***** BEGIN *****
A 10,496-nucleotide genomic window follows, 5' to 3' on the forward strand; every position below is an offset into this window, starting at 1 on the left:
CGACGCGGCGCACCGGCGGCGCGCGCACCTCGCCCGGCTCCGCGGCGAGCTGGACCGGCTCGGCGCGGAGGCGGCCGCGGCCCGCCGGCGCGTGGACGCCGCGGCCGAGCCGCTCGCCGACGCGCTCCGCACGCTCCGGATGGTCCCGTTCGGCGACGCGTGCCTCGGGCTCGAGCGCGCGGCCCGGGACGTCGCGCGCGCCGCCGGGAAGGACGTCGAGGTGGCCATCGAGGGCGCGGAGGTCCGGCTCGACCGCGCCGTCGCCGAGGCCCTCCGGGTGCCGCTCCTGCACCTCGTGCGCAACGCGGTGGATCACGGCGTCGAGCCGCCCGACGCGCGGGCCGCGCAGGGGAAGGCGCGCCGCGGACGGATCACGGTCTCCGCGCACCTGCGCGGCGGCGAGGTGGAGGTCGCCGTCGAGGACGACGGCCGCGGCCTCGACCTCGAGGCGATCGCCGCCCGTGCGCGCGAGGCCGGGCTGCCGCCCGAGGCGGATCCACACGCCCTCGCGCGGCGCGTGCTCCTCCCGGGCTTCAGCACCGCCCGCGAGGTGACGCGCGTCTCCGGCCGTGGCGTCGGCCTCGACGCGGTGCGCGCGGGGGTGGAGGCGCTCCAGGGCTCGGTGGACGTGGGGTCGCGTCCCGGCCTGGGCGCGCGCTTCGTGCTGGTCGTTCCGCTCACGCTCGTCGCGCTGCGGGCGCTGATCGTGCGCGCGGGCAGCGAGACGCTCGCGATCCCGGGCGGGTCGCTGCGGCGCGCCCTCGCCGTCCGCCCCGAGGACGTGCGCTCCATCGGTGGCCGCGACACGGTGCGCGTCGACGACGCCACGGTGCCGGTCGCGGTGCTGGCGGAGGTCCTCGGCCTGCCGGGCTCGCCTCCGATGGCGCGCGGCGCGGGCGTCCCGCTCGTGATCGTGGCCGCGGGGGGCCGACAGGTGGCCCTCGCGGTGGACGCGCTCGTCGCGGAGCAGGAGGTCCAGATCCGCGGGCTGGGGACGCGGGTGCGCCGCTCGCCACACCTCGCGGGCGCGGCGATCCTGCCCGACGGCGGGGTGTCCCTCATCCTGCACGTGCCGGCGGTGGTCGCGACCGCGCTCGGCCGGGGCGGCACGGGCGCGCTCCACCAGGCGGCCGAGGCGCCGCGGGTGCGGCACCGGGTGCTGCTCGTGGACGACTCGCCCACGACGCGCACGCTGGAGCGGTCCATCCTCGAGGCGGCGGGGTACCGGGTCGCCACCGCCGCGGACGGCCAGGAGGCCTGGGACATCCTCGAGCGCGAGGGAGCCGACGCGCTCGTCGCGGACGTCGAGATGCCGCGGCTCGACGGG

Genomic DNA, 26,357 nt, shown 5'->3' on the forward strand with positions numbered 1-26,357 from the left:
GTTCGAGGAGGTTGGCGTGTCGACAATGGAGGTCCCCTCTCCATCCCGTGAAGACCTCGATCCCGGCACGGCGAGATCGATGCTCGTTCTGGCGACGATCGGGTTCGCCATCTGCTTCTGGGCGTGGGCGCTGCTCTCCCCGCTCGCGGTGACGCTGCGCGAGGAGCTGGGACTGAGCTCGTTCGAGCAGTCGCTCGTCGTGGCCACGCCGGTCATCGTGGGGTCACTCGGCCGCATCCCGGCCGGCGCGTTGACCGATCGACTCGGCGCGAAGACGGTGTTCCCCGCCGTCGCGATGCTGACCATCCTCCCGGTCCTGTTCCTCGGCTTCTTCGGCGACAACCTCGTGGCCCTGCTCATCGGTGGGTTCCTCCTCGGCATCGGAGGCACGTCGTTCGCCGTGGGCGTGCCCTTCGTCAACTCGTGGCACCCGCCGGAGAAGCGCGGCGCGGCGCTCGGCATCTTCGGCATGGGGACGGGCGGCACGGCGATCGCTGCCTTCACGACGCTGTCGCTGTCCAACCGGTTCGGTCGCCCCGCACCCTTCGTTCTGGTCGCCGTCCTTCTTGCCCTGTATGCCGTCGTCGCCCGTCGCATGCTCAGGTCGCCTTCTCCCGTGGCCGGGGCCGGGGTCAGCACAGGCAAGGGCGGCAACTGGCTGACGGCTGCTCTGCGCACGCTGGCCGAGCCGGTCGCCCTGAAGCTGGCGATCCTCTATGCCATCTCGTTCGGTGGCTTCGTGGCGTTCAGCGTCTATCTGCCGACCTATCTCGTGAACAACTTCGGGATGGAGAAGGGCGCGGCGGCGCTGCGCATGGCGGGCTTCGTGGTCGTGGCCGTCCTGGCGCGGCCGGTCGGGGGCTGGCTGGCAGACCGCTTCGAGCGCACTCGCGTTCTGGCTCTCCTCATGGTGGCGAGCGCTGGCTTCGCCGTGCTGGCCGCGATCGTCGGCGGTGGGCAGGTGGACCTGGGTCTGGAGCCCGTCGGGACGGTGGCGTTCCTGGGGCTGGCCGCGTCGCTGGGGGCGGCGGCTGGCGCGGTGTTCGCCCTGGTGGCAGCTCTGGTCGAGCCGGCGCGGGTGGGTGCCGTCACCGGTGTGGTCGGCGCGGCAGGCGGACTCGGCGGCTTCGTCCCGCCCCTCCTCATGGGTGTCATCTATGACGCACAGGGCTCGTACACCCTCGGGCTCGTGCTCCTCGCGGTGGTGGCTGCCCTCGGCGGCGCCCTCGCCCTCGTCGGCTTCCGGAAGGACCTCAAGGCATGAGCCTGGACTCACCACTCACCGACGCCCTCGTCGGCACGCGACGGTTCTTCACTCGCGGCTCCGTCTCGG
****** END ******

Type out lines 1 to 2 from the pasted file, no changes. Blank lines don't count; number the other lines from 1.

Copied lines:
A 10,496-nucleotide genomic window follows, 5' to 3' on the forward strand; every position below is an offset into this window, starting at 1 on the left:
CGACGCGGCGCACCGGCGGCGCGCGCACCTCGCCCGGCTCCGCGGCGAGCTGGACCGGCTCGGCGCGGAGGCGGCCGCGGCCCGCCGGCGCGTGGACGCCGCGGCCGAGCCGCTCGCCGACGCGCTCCGCACGCTCCGGATGGTCCCGTTCGGCGACGCGTGCCTCGGGCTCGAGCGCGCGGCCCGGGACGTCGCGCGCGCCGCCGGGAAGGACGTCGAGGTGGCCATCGAGGGCGCGGAGGTCCGGCTCGACCGCGCCGTCGCCGAGGCCCTCCGGGTGCCGCTCCTGCACCTCGTGCGCAACGCGGTGGATCACGGCGTCGAGCCGCCCGACGCGCGGGCCGCGCAGGGGAAGGCGCGCCGCGGACGGATCACGGTCTCCGCGCACCTGCGCGGCGGCGAGGTGGAGGTCGCCGTCGAGGACGACGGCCGCGGCCTCGACCTCGAGGCGATCGCCGCCCGTGCGCGCGAGGCCGGGCTGCCGCCCGAGGCGGATCCACACGCCCTCGCGCGGCGCGTGCTCCTCCCGGGCTTCAGCACCGCCCGCGAGGTGACGCGCGTCTCCGGCCGTGGCGTCGGCCTCGACGCGGTGCGCGCGGGGGTGGAGGCGCTCCAGGGCTCGGTGGACGTGGGGTCGCGTCCCGGCCTGGGCGCGCGCTTCGTGCTGGTCGTTCCGCTCACGCTCGTCGCGCTGCGGGCGCTGATCGTGCGCGCGGGCAGCGAGACGCTCGCGATCCCGGGCGGGTCGCTGCGGCGCGCCCTCGCCGTCCGCCCCGAGGACGTGCGCTCCATCGGTGGCCGCGACACGGTGCGCGTCGACGACGCCACGGTGCCGGTCGCGGTGCTGGCGGAGGTCCTCGGCCTGCCGGGCTCGCCTCCGATGGCGCGCGGCGCGGGCGTCCCGCTCGTGATCGTGGCCGCGGGGGGCCGACAGGTGGCCCTCGCGGTGGACGCGCTCGTCGCGGAGCAGGAGGTCCAGATCCGCGGGCTGGGGACGCGGGTGCGCCGCTCGCCACACCTCGCGGGCGCGGCGATCCTGCCCGACGGCGGGGTGTCCCTCATCCTGCACGTGCCGGCGGTGGTCGCGACCGCGCTCGGCCGGGGCGGCACGGGCGCGCTCCACCAGGCGGCCGAGGCGCCGCGGGTGCGGCACCGGGTGCTGCTCGTGGACGACTCGCCCACGACGCGCACGCTGGAGCGGTCCATCCTCGAGGCGGCGGGGTACCGGGTCGCCACCGCCGCGGACGGCCAGGAGGCCTGGGACATCCTCGAGCGCGAGGGAGCCGACGCGCTCGTCGCGGACGTCGAGATGCCGCGGCTCGACGGG